February 15, 1999
Northshore firefighters responded to a fire last week in Kenmore at the Schnitzelbank building. Fire investigators determined an improperly installed vent caused the blaze.
Staff photo by Andrew Walgamott.
KENMORE--An afternoon fire early last week at a house next to the old Schnitzelbank restaurant was blamed on an improperly installed kitchen range hood vent system, a King County Fire Investigator determined.
Northshore firefighters responding to the fire at 7330 Bothell Way on Feb. 9 found smoke coming from the eaves of the small, wood-frame building. The fire was attacked through exterior access panels.
A woman who had been sleeping inside was awakened by a police officer and escaped unharmed. Apparently, the woman had been cooking earlier when flames from a pan of oil caught a wicker basket on fire. She doused those, but the fire apparently ignited combustibles in the attic or within a grease-coated wooden chase. Instead of venting to the exterior, the kitchen range vent terminated in the attic.
County officials estimated damage to the structure at $5,000, with another $500 loss in contents.
Because of the anticipated number of speakers and the limited amount of time, each speaker will be held to three minutes. The Corps recommends the complete text of longer comments be submitted in writing with an oral summation.
Written comments will be accepted through April 12 and made part of the public hearing record. Written statements can be submitted either at the hearing or directly to the Corps at: Regulatory Branch, U.S. Army Corps of Engineers, P.O. Box 3755, Seattle, WA 98124-3755.
Noxious weeds--Scot's broom, orange hawkweed, giant hogweed, purple loosestrife, tansy ragwort--are non-native plants that have been introduced to the area. They can threaten habitat diversity and wildlife, and some are toxic to livestock and humans. Counties are required by the state to have weed control programs. Sixteen counties have weed fees on property tax bills, with fees ranging from $.85 to $11.10 per parcel.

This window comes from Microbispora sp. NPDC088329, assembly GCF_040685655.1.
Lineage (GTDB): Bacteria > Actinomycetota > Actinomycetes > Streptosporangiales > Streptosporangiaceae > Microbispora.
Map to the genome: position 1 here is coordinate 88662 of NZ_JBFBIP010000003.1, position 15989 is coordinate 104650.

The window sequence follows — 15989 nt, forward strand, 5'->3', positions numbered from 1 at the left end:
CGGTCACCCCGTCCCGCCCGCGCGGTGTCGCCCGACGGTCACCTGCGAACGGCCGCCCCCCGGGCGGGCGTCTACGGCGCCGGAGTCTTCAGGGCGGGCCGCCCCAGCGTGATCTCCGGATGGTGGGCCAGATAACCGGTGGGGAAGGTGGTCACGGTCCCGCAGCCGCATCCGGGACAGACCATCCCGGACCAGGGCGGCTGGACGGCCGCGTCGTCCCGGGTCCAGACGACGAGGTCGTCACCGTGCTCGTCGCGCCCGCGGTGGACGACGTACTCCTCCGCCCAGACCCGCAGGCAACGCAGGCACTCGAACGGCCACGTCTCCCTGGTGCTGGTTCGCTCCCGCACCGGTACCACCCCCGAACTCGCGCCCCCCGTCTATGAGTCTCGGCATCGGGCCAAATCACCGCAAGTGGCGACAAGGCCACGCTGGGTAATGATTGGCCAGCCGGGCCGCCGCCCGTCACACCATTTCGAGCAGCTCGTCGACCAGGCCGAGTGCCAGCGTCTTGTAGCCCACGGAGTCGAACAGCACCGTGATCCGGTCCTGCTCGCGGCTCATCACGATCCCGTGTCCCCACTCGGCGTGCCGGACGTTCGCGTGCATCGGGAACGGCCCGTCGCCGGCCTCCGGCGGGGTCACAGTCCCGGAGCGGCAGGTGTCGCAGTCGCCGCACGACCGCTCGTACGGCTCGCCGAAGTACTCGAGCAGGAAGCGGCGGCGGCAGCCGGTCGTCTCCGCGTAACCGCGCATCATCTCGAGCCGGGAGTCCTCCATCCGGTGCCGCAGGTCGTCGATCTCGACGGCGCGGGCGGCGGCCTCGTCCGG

In 1997, a jury found Brian Schrader guilty of pushing Michael Schuerhoff from a train trestle and was sentenced to 20 years in prison. He appealed his conviction and was granted a new trial based on a procedural error during his first trial.
According to prosecutors, Schrader and friends plotted to ditch Schuerhoff on Jan. 2, 1996 so they could be with two of the victim's female friends. Schrader proposed pushing Schuerhoff from the trestle and three of his friends bet him money and marijuana he wouldn't do it. He did, and Schuerhoff drowned.
Prosecutors acknowledge that no sentence will heal the victim's family's loss, but "12 years in prison is a substantial punishment for Schrader's careless and stupid acts." The plea brings the three-year-old proceedings to a close, prosecutors said.
"We are in the business of fighting crime and the fear of crime. That's our mission, not gun sales," said Reichert in a press release. In a trade facilitated by Glock Firearms last year, the county's handguns went to a Midwest gun dealer and the county was provided duty handguns for officers.
Certain handguns, the so-called "Saturday night" specials, are already being destroyed. Rifles and shotguns not involved in deaths would still be sold, according to Urquhart.